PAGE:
Take flight


Sometimes I wonder what it is like to fly from flower to flower. For them, it is hard work.

For me, I like to gather new ideas and knowledge everywhere: from books, from situations, from people I meet; people who are different from, from different faiths and cultures. Why would I be afraid? I like learning, and confronting my faith to someone who thinks differently can only enrich me.

Picture: Reconvilier/BE, Switzerland



I love small things. I love watching the bees and bumblebees and others being all busy in the flowers and plants, grass and trees and… from far away, there only seem to be plants and trees. But if you look closer, there is so much happening: a small world within a world, another miracle of daily life.

Picture: Reconvilier/BE, Switzerland

Fresh & New


Even though it is the warm season, some mornings have still been exceptionally cold. But instead of being frustrated about it (who wouldn’t want some warm sunshine now?), I try to look at the beauty of it. It is what it is and I can’t change it, so why be angry about it? Rather, look for reasons to be grateful and in wonder, still.

Picture: Montoz/BE, Switzerland

Your own way.


Life is not always easy, that is true. Sometimes it can be complicated. But I am convinced that one day, we will all find our own unique way, our own path. Don’t just follow down the road that everybody has followed – be courageous, follow your heart and your dreams. You might discover something wonderful – YOURSELF.

Picture: Chaindon/BE, Switzerland

Be yourself. 


Throughout our lives, we all construct, deconstruct, and reconstruct ourselves. What is important is that in the end, we become who we really are, a unique person, precious, with unique talents and gifts, and are given chances and opportunities to realize them.

The same goes for our faith. As adults, we won’t have the same faith than the one we had as children or teens, and it will grow throughout our adulthood through our experiences, doubts, questions, and peak moments. What matters is to stay connected to God, and to keep alive our relationship with him. Our faith will, and the expression thereof, will be as unique and precious as we are ourselves.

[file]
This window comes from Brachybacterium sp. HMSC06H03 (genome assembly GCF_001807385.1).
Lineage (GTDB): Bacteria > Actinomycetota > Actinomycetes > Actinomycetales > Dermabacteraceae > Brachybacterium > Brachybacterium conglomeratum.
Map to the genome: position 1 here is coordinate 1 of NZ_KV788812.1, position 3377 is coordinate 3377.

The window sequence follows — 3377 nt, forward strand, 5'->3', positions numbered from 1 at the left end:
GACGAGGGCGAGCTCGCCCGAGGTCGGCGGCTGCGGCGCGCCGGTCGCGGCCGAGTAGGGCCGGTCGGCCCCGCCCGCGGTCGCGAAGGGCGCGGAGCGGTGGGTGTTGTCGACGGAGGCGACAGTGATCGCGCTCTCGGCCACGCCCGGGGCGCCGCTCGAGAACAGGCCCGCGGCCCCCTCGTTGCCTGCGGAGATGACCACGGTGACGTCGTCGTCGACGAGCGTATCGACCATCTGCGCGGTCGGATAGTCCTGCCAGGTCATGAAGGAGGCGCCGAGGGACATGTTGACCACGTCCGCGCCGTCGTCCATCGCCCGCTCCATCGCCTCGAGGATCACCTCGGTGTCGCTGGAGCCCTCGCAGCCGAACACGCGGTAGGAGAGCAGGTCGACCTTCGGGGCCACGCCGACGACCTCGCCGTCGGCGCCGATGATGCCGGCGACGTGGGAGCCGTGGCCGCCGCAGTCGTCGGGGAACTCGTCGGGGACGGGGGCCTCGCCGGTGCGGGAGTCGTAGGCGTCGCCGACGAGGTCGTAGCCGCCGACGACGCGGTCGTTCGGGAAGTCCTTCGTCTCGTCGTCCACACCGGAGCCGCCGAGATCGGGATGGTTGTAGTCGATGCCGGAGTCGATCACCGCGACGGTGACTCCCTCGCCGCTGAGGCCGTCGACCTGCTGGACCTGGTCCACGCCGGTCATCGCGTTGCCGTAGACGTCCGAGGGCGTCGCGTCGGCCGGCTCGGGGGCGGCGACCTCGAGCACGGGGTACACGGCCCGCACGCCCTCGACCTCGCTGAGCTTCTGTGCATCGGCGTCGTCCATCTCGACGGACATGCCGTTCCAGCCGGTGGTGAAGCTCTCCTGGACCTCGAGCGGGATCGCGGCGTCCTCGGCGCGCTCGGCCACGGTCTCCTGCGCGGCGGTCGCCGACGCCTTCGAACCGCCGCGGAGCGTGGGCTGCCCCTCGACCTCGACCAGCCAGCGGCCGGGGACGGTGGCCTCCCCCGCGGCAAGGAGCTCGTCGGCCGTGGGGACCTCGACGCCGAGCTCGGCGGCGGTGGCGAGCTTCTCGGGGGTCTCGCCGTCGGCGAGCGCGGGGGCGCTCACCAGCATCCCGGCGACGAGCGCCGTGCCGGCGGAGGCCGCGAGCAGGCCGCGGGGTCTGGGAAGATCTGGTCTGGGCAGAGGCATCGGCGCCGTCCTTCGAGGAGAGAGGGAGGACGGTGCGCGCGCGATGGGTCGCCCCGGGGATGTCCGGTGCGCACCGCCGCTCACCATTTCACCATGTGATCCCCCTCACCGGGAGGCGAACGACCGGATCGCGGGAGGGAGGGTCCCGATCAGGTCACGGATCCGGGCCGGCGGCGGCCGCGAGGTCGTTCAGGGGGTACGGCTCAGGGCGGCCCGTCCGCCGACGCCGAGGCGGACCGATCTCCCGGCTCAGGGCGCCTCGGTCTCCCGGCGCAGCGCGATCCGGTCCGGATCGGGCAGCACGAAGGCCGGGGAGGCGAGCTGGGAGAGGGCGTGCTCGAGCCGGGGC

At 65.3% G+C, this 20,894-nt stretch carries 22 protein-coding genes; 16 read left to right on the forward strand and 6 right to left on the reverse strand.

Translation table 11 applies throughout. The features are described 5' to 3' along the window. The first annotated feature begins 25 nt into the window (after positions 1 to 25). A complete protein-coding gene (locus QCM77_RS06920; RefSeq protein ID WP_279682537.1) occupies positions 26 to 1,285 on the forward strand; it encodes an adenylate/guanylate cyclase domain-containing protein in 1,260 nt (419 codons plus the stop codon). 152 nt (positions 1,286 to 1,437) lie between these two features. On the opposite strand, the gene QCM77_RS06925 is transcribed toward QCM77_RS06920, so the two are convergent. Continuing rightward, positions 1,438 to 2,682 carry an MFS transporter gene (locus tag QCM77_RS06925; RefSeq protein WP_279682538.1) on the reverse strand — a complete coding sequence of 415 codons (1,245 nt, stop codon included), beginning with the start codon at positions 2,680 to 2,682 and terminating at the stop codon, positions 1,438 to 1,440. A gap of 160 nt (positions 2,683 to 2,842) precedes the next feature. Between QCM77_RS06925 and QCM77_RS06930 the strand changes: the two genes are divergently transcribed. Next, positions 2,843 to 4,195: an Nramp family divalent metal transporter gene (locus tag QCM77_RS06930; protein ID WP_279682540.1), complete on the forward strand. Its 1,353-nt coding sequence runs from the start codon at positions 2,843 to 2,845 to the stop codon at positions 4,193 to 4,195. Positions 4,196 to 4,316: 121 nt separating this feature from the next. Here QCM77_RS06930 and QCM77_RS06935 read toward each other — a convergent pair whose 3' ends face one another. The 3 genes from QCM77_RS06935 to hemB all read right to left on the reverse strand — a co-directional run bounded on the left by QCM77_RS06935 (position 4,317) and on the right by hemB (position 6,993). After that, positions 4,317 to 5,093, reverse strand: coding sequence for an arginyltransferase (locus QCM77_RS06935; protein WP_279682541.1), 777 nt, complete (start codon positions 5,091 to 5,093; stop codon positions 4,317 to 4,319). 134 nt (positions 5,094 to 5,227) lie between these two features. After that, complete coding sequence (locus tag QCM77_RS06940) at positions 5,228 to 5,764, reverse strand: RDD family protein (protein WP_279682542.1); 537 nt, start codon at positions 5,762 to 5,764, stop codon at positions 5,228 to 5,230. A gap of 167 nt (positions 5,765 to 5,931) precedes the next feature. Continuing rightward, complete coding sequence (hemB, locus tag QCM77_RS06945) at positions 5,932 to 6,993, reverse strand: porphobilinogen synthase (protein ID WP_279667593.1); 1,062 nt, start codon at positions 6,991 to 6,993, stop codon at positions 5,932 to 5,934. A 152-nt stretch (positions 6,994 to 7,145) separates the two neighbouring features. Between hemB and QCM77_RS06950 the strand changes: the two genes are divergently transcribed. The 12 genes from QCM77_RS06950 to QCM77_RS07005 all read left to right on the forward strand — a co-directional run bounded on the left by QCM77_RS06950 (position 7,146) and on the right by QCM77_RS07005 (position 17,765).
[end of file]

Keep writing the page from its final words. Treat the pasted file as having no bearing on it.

Picture: Farmhouse in Saules/BE, Switzerland.


I wish
I didn’t have to write this
After the shock of those news
this morning, tears, shock, disbelief
my soul weeps, my heart breaks- once again

– how could someone?

Running in panic as the bomb exploded
covered in body parts and blood
horror inscribed in the beings now
deeply, for the rest of their lives

And you, how can you celebrate that?

Children, innocent ones
You shouldn’t have to suffer
not in Manchester
not anywhere in this world

My heart goes out:

I pray
for healing for the injured
for strength to the first responders and hospital staff
for comfort to the bereaved

May the murderers
and may those who support them receive justice.

But most of all: may we see the day soon when such horrors end,
and may we live in peace,
in joy,
with love,
and acceptance for each other.

pain & serving

Sometimes I wonder if chronic illness -autoimmune diseases- and ministry really go well together.

During those moments, I think that I should always be an example, and should always be strong, without fault. Being tired, vulnerable and in pain doesn’t fit the equation.

Yet it is true that despite the RA, I always give my best, and never back down. And I have come to realize that if a preacher/pastor would have to be perfect, nobody would ever qualify.

Last sunday I was invited in another church to “give my testimony”, about various aspects of my life – amongst others, my tattoos and my illness. Afterwards, I got only positive feedback, also from other people who were sick as well, and were encouraged to hear/see how I handled it.

I am not perfect, will never be – and don’t want to be. Where (and when) I am weak, God and his/her grace are strong, and can be my strength. I can always rely on that. I refuse to let the disease define who I am. It is a part of my life, and in a way, I have to accomodate that and find ways to live with it. And there will always be some days that’ll be harder than others – but isn’t it that way for everybody?

Life is a precious gift, and is worth being live to the fullest. One thing I have learned through my RA is being more patient, with myself and with others, and to see the small miracles of everyday life even more clearly, and to become more grateful, to become more and more dependant on God’s grace. Love & peace have taken, and are taking are more and more bigger and more important place in my life, as is taking the Bible and prayer.

So whilst I’m not saying that the disease per se is something good, good has come out of it – because I refused to let it pull me down, because I refused to give in.

This love, peace, grace, love for God, the Bible, people, my church – isn’t that what is important for ministry? So what, RA?

Peace out, God bless.